Term life insurance is used primarily for pure income replacement (i.e., your human capital). When you apply for term life (non-permanent) insurance, you have to choose the amount of coverage you want ($50,000 to more than $2,000,000) and the term of the policy – usually a 10-, 15-, 20- or 30-year policy. The coverage amount and term depend on your specific needs, such as taking care of young children, or paying off the mortgage if you pass away unexpectedly.
Since term life insurance policy premiums stay level, i.e., the same, your premium does not change during the term. This causes the premium to be higher for longer terms. At the end of the term, you either lose life insurance coverage or apply to obtain a new policy with a different term, conditions and premium costs.
How the Premium Is Determined Your premium is determined by your age, gender and health rating, multiplied by a stated factor for the term and coverage amount you’re applying for. The health rating component requires an insurance physical exam where a nurse visits you at home or at work, or you can go to a doctor’s office.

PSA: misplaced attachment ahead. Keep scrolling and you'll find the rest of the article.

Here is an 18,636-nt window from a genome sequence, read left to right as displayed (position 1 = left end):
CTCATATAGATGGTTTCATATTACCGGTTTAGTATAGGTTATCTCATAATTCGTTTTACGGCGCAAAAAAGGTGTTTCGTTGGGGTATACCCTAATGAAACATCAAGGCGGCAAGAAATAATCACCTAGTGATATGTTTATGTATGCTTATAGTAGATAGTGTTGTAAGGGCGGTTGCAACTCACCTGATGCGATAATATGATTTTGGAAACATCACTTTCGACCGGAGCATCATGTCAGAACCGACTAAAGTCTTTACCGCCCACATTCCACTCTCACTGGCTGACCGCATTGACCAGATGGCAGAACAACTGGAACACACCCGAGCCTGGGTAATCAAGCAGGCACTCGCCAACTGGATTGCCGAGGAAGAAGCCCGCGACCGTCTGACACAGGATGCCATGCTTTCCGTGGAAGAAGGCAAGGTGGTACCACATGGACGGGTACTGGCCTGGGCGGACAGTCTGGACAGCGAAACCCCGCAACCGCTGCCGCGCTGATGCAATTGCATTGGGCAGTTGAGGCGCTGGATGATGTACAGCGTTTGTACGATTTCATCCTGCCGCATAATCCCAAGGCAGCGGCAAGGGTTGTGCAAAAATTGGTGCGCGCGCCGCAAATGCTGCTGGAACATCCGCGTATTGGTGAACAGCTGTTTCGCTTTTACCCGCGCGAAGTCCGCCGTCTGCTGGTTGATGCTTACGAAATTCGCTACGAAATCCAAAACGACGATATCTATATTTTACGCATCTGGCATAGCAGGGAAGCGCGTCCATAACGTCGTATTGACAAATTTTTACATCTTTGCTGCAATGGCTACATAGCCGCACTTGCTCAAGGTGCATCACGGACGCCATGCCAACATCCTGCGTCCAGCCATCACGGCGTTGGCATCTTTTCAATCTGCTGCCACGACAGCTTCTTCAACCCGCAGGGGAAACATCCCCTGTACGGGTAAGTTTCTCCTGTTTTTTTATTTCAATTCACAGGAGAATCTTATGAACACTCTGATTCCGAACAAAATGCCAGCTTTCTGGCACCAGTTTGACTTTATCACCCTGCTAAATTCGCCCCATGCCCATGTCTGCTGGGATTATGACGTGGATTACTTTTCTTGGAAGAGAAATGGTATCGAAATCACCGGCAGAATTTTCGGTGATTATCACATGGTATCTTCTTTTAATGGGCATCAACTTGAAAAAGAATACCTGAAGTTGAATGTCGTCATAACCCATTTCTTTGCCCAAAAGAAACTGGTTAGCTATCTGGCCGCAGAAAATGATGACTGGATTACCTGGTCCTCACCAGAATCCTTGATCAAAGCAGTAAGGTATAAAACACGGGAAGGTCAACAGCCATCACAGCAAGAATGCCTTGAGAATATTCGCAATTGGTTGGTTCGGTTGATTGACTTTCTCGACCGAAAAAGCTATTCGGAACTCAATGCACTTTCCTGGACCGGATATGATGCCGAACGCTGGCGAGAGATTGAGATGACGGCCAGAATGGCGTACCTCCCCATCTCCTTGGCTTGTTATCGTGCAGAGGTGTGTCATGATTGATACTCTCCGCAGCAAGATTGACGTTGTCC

When deciding how much insurance to get, consider the costs of raising a child and potential college tuition, plus the mortgage, funeral costs and any other potential debt. For lower coverage amounts, such as under $250,000, many companies offer simplified issue insurance, which you usually receive advertisements for by mail from your mortgage lender or homeowner’s insurance company. This type of life insurance doesn’t require a medical exam and can be approved in just a couple of days. (more…)
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